Mac Defender crashes Apple security myth

Believing the Apple hype on security is causing Mac users to fall prey to malware and phishing attacks.

Mac Defender is turning out to be somewhat of an epidemic that neither Apple, nor Mac users seem prepared for. The Mac malware has caught the Apple ecosystem off guard and threatens to shatter the reality distortion field that Apple thrives on.

Apple, and the Apple faithful would like to pretend that Mac malware doesn't exist. But, thanks to some awesome investigative reporting by Ed Bott, Jacqui Cheng, and others, we know that AppleCare technicians are seeing an explosion of malware issues, and that Apple has specifically directed support technicians not to get involved.

Cheng points out that there is at least tacit acceptance by Apple that the possibility for malware exists because Apple actually sells multiple malware protection products. And, although Apple Store reps are quick to point out the superior security and lack of malware concerns on the Mac, internally Apple mandates the use of Norton malware protection.

A certain Apple loyalist recently called me -- and a variety of respected tech writers -- out for having the audacity to point out that Mac OS X is not invulnerable and that the potential for Mac malware is steadily rising. Really, I think Gruber was just being lazy that day because his contribution amounts to a single word, and the rest of the article is just a copy and paste of other content like mine.

I get it. Apple products are better. They are magic. They just work. Except when they're not, and they don't. If you look past the smoke and mirrors, you might be disappointed to find out that they're not really that different.

To be fair, I agree that there are fundamental aspects of the OS itself that make Mac OS X more secure, or harder to exploit to some extent. However, I still maintain that the real reason that Macs aren't plagued by more malware is that the platform represents such negligible market share that it's not worth the effort for malware developers.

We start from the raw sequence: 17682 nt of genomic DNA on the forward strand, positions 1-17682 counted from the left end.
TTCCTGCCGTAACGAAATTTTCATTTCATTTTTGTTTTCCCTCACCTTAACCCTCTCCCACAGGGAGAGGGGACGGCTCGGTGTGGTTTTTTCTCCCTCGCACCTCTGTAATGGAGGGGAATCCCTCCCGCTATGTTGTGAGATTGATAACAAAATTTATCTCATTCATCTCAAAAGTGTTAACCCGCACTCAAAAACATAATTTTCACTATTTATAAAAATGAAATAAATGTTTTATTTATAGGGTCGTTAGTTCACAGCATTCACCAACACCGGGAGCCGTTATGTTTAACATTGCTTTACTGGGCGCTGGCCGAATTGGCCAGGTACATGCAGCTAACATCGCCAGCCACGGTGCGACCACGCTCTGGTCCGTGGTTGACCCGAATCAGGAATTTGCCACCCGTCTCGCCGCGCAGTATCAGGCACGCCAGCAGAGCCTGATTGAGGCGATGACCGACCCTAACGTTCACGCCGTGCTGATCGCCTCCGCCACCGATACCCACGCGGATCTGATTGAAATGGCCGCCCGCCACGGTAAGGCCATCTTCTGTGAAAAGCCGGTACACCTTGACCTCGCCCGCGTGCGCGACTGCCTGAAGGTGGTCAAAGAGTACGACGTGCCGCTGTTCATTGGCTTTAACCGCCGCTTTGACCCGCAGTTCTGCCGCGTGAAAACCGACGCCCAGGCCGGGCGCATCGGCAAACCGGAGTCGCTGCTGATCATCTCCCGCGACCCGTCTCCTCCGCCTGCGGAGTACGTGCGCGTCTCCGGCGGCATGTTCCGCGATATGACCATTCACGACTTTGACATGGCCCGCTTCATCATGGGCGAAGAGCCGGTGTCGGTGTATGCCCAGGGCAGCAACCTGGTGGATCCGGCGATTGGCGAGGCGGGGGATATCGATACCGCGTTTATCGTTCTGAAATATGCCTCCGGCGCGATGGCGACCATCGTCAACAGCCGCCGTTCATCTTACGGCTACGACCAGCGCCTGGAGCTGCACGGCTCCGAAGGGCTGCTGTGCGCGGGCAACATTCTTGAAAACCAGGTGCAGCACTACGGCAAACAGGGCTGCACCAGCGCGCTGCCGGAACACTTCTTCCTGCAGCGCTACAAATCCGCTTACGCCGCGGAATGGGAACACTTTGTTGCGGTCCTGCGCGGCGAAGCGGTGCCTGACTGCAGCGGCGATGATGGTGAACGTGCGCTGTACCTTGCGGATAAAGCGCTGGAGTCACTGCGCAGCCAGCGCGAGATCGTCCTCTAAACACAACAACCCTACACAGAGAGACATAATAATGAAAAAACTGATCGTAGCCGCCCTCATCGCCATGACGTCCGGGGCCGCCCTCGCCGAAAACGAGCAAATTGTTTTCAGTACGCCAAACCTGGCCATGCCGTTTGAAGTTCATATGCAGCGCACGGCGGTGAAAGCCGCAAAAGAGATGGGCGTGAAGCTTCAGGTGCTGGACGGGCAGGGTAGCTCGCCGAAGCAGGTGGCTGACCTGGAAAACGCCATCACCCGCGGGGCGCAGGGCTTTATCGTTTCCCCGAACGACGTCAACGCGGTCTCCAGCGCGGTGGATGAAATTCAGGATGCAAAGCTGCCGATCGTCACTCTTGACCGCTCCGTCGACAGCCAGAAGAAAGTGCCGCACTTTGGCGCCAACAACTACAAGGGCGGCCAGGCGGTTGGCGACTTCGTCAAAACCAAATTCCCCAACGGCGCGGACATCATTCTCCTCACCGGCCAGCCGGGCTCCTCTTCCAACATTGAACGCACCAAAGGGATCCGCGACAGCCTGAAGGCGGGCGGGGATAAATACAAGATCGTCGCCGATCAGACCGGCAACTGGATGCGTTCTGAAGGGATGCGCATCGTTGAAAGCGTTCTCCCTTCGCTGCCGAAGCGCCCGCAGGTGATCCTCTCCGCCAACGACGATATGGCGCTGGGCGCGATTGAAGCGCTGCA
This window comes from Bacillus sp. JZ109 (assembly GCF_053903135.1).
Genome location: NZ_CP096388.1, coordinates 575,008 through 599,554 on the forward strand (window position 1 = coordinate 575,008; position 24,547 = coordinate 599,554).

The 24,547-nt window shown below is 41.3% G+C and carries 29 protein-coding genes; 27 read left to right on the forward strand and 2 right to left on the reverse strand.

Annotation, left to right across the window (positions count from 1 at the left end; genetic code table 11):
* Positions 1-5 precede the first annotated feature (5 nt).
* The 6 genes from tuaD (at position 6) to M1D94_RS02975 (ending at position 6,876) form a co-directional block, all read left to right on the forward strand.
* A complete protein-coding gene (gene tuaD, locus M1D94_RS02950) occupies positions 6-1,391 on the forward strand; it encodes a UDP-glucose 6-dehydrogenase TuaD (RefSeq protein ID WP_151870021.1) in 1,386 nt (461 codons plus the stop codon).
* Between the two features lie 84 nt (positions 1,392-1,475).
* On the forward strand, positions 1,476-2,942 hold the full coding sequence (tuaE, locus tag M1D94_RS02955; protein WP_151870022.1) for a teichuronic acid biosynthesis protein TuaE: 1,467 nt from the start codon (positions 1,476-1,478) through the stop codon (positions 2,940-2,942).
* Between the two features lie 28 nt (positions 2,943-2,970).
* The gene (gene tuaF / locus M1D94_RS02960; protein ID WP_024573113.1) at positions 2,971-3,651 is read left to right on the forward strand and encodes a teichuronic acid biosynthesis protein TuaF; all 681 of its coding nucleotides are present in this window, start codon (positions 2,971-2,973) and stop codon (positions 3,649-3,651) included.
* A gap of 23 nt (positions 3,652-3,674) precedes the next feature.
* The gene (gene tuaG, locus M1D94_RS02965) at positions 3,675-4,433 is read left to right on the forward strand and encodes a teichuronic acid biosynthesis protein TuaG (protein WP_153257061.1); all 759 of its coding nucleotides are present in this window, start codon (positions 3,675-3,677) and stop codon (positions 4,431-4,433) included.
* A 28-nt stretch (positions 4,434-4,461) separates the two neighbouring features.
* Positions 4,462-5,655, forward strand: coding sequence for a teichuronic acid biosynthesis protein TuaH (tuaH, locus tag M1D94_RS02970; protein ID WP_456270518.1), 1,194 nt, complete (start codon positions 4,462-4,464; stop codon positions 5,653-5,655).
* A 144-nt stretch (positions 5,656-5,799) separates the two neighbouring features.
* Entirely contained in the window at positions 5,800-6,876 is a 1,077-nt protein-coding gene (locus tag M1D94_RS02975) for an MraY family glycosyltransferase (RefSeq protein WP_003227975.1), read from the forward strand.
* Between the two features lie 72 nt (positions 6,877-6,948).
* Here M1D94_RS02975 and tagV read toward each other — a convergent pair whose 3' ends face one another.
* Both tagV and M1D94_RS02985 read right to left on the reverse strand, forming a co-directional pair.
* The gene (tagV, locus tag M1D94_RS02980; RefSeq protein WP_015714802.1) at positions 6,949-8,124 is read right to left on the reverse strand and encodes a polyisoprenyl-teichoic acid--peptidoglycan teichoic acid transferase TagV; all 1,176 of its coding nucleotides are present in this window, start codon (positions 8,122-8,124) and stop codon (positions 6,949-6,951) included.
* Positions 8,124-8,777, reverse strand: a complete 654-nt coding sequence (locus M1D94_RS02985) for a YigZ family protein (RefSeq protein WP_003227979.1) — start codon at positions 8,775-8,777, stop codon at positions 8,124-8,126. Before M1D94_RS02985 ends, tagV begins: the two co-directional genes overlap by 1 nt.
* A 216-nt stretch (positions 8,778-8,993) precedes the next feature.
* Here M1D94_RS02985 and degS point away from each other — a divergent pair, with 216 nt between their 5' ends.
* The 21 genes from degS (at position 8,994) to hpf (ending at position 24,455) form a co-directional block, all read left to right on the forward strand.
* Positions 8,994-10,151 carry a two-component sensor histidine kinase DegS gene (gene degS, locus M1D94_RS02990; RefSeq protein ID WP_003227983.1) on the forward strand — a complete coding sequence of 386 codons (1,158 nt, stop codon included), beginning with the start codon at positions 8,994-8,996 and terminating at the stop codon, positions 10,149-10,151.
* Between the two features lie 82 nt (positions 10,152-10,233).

Ultimately, though, more secure is a long, long way from completely secure or invulnerable. But, many think that Macs are just secure. Period. Mac users who have partaken of that Koolaid and developed some sort of belief that they are impervious to attack by virtue of using a Mac are learning in droves that reality falls short of the myth.

Malware is not the only concern. Many of the biggest threats online are simple phishing attacks and identity theft that are platform agnostic and have nothing to do with the security of the OS. But, the fallacy that Macs are just secure causes users to be naive about security in general. It is time for Mac users to take off the Apple colored glasses and realize that security is a concern.

Don't get me wrong. I like Apple (except for the abomination called iTunes). I love my iPhone and my iPad, and I am seriously considering a MacBook Air. But, I am not naive enough to believe they are secure by default. The false sense of security that comes from believing the Apple hype does users a disservice and leads them to get caught with their proverbial pants down when it comes to the various threats online.

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Tags securitymalwareAppleoperating systemssoftwareMac OS XMac OS

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Tony Bradley

PC World (US online)
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